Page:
•  Installation Shots From: Pangaea: New Art From Africa And Latin America
    Pangaea: New Art From Africa And Latin America
  •  Installation Shots From: Pangaea: New Art From Africa And Latin America
    Pangaea: New Art From Africa And Latin America
  •  Installation Shots From: Pangaea: New Art From Africa And Latin America
    Pangaea: New Art From Africa And Latin America
  •  Installation Shots From: Pangaea: New Art From Africa And Latin America
    Pangaea: New Art From Africa And Latin America
  •  Installation Shots From: Pangaea: New Art From Africa And Latin America
    Pangaea: New Art From Africa And Latin America
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Current Exhibitions - Lesley Kehoe Galleries

Weaving The Future
The Textile Art of Shumei Kobayashi

In a world created by art legend Soetsu Yanagi, and mentored by a number of Living National Treasures from a variety of practices, a young Shumei Kobayashi discovered a talent for traditional Japanese dyeing practices and a critical intellectual approach to the identity of the artist. Eschewing the traditional Japanese practice of the studio, Shumei is the only practitioner of the 400 year old ‘tsutsugaki’ dyeing process who is master of the entire process from concept to final artwork.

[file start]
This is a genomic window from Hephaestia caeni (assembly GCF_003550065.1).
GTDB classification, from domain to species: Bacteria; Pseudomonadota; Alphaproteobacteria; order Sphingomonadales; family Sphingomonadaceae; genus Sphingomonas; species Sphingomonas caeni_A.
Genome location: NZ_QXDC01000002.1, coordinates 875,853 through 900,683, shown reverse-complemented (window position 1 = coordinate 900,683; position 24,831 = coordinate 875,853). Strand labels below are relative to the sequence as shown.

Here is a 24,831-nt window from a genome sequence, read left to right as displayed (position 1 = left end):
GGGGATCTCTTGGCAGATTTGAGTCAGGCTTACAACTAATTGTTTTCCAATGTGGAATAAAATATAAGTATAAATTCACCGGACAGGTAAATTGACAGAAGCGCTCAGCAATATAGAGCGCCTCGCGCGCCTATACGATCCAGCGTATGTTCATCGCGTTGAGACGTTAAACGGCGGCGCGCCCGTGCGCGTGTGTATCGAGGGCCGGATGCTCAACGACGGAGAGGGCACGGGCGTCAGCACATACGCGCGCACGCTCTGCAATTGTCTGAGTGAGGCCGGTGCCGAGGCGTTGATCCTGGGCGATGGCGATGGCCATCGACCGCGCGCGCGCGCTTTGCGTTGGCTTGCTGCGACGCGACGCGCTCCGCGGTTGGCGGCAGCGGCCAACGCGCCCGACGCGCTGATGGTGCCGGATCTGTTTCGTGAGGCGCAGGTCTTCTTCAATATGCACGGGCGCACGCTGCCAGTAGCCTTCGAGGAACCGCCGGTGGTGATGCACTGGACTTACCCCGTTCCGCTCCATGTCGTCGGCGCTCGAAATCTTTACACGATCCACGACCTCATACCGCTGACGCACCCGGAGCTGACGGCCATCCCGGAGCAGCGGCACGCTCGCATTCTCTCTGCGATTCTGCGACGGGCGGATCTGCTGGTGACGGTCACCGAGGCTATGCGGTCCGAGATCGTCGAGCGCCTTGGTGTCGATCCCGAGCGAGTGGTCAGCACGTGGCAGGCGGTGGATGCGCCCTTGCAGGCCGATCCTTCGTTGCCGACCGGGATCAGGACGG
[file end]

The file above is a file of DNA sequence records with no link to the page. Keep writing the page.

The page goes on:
With no stencil, tsutsugaki is the technique of painting directly onto fabric. Master of both silk and hemp dyeing, Shumei’s power as an artist is strongest in his contemporary interpretations of the traditional noren, hanging curtain. His bold designs, often abstracted visions of various ideas of ‘connected-ness’ (weaving), sit as dynamic contrasts to the sensual texture of their background fabric – finely woven linen or thick chunky strands of hemp.
To have a damaged noren is a metaphor for a suspect business reputation and poor business credibility, reflecting the importance of the noren as a ‘face’ for a business. Popular from the Kamakura period (1185-1333) and its new urban architecture, the noren became an essential symbol of a business.
Originally used as a protective barrier against wind and sun, the noren also provided privacy and became a physical manifestation of the division between outside and inside space. Its design reflected the status of the business as well as a sense of fashion and style and an appreciation of culture.
An often used practical and design element in modern homes and businesses, Shumei has transformed the form into contemporary textile art: Some works are sewn together to become tapestry wall hangings; some are left open to retain the provocative mystery of the partially obscured space.
Gracing the walls of world renowned chef Tetsuya’s Sydney and Singapore restaurants, Shumei’s works carry the thread of tradition into today. His many lectures and workshops in Australia and elsewhere see this thread weaving its way into the future.

Lesley Kehoe BA MA FRAS


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